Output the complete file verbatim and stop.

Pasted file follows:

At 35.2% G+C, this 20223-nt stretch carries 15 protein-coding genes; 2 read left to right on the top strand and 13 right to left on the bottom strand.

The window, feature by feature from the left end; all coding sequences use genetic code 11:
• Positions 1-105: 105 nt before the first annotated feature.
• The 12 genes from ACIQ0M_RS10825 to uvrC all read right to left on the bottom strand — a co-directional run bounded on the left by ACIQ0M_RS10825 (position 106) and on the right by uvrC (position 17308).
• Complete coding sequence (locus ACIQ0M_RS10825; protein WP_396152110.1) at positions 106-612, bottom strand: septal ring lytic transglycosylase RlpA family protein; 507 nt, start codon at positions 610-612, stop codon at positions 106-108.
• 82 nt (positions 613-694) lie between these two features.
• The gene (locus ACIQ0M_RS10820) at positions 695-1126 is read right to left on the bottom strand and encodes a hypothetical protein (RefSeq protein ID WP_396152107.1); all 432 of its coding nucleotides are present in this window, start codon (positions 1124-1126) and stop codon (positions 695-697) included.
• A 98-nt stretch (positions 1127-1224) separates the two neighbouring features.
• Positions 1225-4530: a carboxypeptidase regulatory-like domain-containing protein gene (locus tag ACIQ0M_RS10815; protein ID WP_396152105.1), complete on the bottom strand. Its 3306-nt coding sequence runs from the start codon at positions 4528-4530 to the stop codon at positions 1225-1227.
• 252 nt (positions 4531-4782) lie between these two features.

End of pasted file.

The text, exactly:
At 35.2% G+C, this 20223-nt stretch carries 15 protein-coding genes; 2 read left to right on the top strand and 13 right to left on the bottom strand.

The window, feature by feature from the left end; all coding sequences use genetic code 11:
• Positions 1-105: 105 nt before the first annotated feature.
• The 12 genes from ACIQ0M_RS10825 to uvrC all read right to left on the bottom strand — a co-directional run bounded on the left by ACIQ0M_RS10825 (position 106) and on the right by uvrC (position 17308).
• Complete coding sequence (locus ACIQ0M_RS10825; protein WP_396152110.1) at positions 106-612, bottom strand: septal ring lytic transglycosylase RlpA family protein; 507 nt, start codon at positions 610-612, stop codon at positions 106-108.
• 82 nt (positions 613-694) lie between these two features.
• The gene (locus ACIQ0M_RS10820) at positions 695-1126 is read right to left on the bottom strand and encodes a hypothetical protein (RefSeq protein ID WP_396152107.1); all 432 of its coding nucleotides are present in this window, start codon (positions 1124-1126) and stop codon (positions 695-697) included.
• A 98-nt stretch (positions 1127-1224) separates the two neighbouring features.
• Positions 1225-4530: a carboxypeptidase regulatory-like domain-containing protein gene (locus tag ACIQ0M_RS10815; protein ID WP_396152105.1), complete on the bottom strand. Its 3306-nt coding sequence runs from the start codon at positions 4528-4530 to the stop codon at positions 1225-1227.
• 252 nt (positions 4531-4782) lie between these two features.